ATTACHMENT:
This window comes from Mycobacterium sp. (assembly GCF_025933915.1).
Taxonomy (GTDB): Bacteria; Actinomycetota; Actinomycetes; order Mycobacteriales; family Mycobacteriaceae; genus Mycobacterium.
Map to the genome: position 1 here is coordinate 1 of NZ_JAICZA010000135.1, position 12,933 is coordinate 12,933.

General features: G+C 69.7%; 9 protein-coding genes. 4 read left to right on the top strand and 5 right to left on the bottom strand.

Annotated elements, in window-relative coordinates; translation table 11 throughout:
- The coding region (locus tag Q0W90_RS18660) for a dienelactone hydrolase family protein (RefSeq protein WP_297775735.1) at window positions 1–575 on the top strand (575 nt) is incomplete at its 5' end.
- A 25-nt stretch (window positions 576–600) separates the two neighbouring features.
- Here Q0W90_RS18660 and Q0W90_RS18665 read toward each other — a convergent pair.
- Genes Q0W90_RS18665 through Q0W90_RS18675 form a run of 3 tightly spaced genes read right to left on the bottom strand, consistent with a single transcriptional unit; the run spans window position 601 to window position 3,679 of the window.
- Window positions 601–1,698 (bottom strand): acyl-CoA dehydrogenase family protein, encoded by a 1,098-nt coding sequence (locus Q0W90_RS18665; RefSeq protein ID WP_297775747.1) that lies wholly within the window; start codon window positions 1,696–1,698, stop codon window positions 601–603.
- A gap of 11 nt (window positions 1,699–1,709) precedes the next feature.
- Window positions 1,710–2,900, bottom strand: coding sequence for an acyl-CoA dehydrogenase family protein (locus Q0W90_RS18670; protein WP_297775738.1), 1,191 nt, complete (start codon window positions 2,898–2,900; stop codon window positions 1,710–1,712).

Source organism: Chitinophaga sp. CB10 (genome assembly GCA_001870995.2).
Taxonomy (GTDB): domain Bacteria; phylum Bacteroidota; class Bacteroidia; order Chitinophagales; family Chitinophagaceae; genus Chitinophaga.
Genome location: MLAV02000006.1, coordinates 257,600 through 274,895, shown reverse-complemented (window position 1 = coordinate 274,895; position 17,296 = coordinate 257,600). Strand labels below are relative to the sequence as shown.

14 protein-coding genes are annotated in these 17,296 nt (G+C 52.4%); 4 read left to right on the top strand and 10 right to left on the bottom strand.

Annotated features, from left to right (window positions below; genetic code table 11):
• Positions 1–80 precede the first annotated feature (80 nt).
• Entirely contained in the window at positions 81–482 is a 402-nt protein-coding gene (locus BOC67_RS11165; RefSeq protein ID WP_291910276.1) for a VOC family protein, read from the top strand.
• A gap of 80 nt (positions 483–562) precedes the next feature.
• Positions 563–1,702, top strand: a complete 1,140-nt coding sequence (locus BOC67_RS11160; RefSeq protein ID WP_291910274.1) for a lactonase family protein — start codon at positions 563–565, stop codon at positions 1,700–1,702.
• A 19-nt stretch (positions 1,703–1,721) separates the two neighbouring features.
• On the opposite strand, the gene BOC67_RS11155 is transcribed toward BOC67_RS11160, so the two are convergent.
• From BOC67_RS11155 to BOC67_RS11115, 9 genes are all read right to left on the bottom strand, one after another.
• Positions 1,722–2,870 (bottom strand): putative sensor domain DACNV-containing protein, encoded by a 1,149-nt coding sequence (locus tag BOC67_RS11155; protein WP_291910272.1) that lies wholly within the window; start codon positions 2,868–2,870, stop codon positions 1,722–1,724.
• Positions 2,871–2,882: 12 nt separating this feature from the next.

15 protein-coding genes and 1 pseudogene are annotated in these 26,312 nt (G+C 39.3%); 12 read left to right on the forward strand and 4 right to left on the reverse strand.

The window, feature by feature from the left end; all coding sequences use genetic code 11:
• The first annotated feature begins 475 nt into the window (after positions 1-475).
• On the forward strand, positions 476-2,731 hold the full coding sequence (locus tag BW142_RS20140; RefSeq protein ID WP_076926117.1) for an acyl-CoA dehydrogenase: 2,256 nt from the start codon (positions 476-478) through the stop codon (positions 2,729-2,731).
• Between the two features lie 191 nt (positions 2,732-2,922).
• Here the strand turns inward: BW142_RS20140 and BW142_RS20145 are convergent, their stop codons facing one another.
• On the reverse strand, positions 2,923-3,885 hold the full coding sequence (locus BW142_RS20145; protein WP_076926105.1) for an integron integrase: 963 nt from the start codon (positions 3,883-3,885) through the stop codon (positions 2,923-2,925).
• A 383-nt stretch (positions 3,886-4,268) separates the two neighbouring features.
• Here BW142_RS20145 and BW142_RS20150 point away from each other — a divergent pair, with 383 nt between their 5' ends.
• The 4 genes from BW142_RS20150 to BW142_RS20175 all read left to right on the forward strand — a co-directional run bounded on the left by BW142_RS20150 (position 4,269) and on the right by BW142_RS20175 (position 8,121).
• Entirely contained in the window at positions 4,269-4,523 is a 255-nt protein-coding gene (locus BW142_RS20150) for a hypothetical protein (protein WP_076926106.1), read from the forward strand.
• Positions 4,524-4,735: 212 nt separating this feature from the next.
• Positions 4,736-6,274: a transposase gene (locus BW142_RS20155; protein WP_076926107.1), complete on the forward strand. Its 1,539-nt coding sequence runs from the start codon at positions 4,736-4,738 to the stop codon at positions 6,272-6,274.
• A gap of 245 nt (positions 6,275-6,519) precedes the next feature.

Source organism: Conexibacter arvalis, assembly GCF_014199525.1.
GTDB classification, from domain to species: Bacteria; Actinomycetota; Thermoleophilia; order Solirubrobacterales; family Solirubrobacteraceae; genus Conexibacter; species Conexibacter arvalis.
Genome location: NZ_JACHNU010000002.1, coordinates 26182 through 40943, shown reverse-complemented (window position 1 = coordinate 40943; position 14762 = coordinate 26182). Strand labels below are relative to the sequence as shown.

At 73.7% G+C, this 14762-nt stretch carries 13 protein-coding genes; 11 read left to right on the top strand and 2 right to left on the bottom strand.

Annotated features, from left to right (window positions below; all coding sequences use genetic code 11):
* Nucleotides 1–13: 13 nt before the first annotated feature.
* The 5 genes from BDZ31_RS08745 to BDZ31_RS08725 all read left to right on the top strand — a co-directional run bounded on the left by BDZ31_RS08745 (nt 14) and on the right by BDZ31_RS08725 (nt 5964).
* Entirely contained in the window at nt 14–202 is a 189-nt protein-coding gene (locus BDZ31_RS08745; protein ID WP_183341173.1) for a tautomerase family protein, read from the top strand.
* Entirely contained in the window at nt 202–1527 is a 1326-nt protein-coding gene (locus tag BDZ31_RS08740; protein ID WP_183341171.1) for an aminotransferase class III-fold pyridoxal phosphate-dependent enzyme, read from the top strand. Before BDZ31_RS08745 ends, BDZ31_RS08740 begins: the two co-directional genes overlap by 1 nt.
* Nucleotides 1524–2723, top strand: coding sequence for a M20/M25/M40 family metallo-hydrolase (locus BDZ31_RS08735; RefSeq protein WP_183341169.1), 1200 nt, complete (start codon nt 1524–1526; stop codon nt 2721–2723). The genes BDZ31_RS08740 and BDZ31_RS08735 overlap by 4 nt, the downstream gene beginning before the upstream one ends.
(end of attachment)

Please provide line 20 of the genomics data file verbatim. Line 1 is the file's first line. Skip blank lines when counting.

• A gap of 80 nt (positions 483–562) precedes the next feature.